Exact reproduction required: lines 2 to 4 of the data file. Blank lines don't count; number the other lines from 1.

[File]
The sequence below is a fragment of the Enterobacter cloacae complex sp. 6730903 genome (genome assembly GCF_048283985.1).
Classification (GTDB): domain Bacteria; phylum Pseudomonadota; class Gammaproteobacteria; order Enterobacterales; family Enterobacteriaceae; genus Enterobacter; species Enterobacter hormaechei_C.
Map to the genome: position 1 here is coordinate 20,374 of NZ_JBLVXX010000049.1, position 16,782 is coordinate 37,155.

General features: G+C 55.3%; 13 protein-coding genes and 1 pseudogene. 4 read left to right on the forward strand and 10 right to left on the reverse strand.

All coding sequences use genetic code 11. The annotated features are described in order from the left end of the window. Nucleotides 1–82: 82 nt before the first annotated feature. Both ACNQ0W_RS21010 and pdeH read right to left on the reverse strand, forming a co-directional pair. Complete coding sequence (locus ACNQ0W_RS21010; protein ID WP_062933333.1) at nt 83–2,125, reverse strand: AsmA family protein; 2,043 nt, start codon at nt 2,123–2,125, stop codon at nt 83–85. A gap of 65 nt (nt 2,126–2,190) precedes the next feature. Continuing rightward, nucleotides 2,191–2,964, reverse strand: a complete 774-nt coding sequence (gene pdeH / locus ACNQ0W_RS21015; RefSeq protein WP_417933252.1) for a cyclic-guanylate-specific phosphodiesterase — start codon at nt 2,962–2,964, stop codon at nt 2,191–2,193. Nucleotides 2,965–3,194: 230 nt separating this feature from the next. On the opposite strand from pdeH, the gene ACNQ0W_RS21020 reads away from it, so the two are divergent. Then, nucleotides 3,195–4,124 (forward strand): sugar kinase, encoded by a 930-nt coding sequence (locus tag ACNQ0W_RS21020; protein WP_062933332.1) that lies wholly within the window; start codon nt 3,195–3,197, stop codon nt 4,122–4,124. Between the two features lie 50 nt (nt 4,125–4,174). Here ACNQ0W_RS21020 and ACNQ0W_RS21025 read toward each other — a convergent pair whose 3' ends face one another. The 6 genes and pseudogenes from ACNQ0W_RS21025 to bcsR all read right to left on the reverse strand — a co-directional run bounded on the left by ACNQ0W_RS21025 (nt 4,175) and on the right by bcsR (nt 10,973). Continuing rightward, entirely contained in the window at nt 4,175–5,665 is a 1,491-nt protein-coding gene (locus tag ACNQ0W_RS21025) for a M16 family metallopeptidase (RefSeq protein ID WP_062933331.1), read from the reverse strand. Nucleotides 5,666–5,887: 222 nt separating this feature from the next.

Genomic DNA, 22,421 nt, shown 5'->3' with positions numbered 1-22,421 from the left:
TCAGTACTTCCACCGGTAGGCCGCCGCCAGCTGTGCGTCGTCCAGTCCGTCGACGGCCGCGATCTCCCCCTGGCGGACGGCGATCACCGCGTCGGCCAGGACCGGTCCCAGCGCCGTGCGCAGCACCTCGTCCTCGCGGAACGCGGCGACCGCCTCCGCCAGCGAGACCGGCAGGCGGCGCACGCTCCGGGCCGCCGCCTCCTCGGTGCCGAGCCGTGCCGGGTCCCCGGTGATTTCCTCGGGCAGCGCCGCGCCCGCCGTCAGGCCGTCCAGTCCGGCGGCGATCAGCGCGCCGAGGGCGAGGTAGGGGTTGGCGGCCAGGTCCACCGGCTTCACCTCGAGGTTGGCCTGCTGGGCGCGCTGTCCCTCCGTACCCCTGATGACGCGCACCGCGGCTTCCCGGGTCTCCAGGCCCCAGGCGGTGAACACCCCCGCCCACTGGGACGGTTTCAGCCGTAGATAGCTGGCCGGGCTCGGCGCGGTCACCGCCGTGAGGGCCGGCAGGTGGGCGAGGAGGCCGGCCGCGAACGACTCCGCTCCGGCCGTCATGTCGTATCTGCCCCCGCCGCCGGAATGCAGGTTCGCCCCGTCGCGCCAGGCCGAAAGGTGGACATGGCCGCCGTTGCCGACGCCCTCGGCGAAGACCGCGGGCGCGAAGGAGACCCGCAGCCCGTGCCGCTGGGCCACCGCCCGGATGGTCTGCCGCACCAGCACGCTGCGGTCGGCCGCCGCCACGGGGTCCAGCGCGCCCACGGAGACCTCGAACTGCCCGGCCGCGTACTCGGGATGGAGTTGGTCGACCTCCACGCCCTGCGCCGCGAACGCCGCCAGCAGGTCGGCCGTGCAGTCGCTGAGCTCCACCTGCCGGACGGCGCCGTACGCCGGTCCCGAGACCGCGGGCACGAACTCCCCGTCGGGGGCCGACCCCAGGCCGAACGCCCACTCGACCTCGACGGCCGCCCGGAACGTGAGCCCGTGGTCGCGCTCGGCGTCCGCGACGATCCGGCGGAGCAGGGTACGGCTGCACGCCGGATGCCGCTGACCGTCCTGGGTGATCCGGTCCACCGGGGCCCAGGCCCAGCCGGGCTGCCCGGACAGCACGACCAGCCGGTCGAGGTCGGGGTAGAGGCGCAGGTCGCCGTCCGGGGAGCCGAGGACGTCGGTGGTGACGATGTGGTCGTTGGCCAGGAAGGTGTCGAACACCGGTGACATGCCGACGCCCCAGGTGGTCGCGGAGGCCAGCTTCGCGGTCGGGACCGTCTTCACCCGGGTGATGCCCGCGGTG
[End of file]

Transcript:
Classification (GTDB): domain Bacteria; phylum Pseudomonadota; class Gammaproteobacteria; order Enterobacterales; family Enterobacteriaceae; genus Enterobacter; species Enterobacter hormaechei_C.
Map to the genome: position 1 here is coordinate 20,374 of NZ_JBLVXX010000049.1, position 16,782 is coordinate 37,155.

General features: G+C 55.3%; 13 protein-coding genes and 1 pseudogene. 4 read left to right on the forward strand and 10 right to left on the reverse strand.